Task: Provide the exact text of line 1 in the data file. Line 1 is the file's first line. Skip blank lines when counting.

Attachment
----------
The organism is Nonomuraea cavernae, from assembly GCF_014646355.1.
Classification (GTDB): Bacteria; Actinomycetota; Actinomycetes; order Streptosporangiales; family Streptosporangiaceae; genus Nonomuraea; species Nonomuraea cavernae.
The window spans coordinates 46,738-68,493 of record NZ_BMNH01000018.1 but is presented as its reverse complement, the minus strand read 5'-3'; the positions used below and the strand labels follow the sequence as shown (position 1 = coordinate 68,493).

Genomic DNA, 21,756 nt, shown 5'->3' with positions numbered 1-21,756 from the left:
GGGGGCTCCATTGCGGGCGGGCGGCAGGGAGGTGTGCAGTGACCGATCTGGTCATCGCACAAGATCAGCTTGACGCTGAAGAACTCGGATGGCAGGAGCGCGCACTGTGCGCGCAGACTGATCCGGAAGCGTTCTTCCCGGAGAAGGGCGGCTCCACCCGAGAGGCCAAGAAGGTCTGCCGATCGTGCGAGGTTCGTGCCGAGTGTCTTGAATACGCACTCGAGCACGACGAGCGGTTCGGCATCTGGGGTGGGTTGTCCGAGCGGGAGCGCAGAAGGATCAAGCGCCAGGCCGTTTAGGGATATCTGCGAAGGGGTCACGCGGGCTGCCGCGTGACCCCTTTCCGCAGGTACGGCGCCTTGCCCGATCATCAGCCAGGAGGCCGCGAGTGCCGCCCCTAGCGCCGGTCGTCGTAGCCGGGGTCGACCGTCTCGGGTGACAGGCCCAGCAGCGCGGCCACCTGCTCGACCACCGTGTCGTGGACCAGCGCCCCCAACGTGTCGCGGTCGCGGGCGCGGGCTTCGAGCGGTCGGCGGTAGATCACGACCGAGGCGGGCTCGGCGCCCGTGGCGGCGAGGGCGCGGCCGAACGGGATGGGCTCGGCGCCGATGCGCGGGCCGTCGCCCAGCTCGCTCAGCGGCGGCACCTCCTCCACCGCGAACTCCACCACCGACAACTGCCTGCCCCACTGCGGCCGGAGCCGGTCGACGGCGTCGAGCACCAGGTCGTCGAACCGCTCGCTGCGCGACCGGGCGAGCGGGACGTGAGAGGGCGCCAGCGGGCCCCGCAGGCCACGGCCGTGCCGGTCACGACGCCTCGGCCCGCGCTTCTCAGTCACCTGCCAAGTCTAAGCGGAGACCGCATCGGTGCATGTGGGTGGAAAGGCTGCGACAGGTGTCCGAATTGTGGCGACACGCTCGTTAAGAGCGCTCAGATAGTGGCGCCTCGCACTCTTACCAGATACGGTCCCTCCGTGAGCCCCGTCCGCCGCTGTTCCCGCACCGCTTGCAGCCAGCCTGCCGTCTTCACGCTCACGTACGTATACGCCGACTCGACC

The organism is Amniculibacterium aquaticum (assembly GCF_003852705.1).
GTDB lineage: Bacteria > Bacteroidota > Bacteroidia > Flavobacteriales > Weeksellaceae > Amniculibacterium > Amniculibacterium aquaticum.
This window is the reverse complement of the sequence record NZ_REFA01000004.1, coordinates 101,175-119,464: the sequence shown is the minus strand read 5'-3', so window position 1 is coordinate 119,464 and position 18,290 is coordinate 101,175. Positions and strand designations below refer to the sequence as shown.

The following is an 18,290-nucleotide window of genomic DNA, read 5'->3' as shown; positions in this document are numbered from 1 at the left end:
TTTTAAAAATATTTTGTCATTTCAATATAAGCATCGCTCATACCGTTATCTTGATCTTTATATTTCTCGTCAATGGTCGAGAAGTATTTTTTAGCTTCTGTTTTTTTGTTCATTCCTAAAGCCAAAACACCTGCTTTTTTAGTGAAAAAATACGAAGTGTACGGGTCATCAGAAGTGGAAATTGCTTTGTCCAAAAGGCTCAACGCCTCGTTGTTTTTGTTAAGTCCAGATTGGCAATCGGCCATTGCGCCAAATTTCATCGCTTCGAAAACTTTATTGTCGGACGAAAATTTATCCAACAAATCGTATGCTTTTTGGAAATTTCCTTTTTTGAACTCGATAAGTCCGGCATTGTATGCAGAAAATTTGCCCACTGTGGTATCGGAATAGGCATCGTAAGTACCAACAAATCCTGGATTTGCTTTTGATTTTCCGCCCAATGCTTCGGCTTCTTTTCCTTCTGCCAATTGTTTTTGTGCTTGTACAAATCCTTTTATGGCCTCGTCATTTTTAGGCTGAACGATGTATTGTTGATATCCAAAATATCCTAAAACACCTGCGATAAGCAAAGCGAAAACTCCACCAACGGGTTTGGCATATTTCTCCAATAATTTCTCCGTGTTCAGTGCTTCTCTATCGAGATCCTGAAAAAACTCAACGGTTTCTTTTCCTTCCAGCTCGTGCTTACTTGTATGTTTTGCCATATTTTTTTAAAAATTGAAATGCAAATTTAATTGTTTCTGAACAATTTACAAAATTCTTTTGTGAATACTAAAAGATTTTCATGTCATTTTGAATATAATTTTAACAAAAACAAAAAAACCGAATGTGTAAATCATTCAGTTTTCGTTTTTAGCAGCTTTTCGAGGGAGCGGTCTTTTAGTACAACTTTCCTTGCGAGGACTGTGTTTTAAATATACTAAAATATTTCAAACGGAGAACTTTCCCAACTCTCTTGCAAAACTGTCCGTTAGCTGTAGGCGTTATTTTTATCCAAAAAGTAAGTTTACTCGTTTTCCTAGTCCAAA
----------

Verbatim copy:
The organism is Nonomuraea cavernae, from assembly GCF_014646355.1.